Each year, the World Economic Forum produces a Global Risks Report draws on the analyses of experts and global decision-makers to highlight the most significant long-term threats to the world. On the publication of the landmark tenth Global Risk Report, the CRASSH-based Centre for the Study of Existential Risk offers this response to the threats and issues highlighted which intersect with the Centre’s own areas of concern.

In their 2015 report, the World Economic Forum have featured risks from emerging technology. In this lucid 50-page long document, specific note is made of the challenges associated with regulating risks that are extreme or unforeseen: 

The establishment of new fundamental capabilities, as is happening for example with synthetic biology and artificial intelligence, is especially associated with risks that cannot be fully assessed in the laboratory. Once the genie is out of the bottle, the possibility exists of undesirable applications or effects that could not be anticipated at the time of invention. Some of these risks could be existential – that is, endangering the future of human life… The growing complexity of new technologies, combined with a lack of scientific knowledge about their future evolution and often a lack of transparency, makes them harder for both individuals and regulatory bodies to understand.

Under this category of emerging technological risks, they feature three domains, all of which are of particular interest to CSER: artificial intelligence, synthetic biology, and gene drives. On AI, the authors reinforce the message of CSER advisors Nick Bostrom and Stuart Russell:

These and other challenges to AI progress are by now well known within the field, but a recent survey shows that the most-cited living AI scientists still expect human-level AI to be produced in the latter half of this century, if not sooner, followed (in a few years or decades) by substantially smarter-than-human AI. If they are right, such an advance would likely transform nearly every sector of human activity. If this technological transition is handled well, it could lead to enormously higher productivity and standards of living. On the other hand, if the transition is mishandled, the consequences could be catastrophic. Contrary to public perception and Hollywood screenplays, it does not seem likely that advanced AI will suddenly become conscious and malicious. Instead, according to a co-author of the world’s leading AI textbook, Stuart Russell of the University of California, Berkeley, the core problem is one of aligning AI goals with human goals. If smarter-than-human AIs are built with goal specifications that subtly differ from what their inventors intended, it is not clear that it will be possible to stop those AIs from using all available resources to pursue those goals, any more than chimpanzees can stop humans from doing what they want.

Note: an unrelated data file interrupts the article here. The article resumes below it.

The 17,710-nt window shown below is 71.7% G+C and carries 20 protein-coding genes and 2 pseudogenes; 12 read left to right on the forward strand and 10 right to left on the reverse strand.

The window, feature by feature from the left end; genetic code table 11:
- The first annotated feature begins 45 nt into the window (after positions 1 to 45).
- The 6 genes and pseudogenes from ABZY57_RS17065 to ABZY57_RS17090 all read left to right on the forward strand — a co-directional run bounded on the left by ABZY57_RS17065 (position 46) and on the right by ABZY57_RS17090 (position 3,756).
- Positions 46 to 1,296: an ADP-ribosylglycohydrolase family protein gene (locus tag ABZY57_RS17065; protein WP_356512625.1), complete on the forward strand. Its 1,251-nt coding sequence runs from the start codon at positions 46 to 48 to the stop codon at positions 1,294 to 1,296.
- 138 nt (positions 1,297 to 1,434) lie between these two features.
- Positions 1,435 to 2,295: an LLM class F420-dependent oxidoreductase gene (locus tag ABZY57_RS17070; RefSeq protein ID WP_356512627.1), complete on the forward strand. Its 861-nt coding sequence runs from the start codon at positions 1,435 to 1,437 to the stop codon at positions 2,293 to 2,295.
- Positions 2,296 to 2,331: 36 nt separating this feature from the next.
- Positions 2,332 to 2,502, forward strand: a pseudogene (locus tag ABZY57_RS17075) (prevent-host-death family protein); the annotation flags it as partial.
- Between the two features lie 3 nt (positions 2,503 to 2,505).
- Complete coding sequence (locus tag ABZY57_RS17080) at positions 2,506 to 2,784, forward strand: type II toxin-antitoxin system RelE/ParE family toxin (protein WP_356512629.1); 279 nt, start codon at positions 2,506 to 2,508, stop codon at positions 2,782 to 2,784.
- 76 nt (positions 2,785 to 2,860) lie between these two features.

On synthetic biology, the report notes that some environmental risks may be substantial, suggesting that there may be a gap in regulating small to medium enterprises and amateurs:

The risk that most concerns analysts, however, is the possibility of a synthetized organism causing harm in nature, whether by error or terror. Living organisms are self-replicating and can be robust and invasive. The terror possibility is especially pertinent because synthetic biology is “small tech” – it does not require large, expensive facilities or easily-tracked resources… The amateur synthetic biology community is very aware of safety issues and pursuing bottom-up options for self-regulation in various ways, such as developing voluntary codes of practice. However, self-regulation has been criticized as inadequate, including by a coalition of civil society groups campaigning for strong oversight mechanisms. Such mechanisms would need to account for the cross-border nature of the technology, and inherent uncertainty over its future direction.

For gene drives, a technology that is as yet still rapidly evolving, further analysis is recommended:

Scientists and regulators need to work together from an early stage to understand the challenges, opportunities and risks associated with gene drives, and agree in advance to a governance regime that would govern research, testing and release. Acting now would allow time for research into areas of uncertainty, public discussion of security and environmental concerns, and the development and testing of safety features. Governance standards or regulatory regimes need to be developed proactively and flexibly to adapt to the fast-moving development of the science.

It is encouraging that extreme technological risks are continuing to recieve attention in high-level social, economic and legal analysis.

Further information:

This article is reposted, with permission, from the CSER blog.



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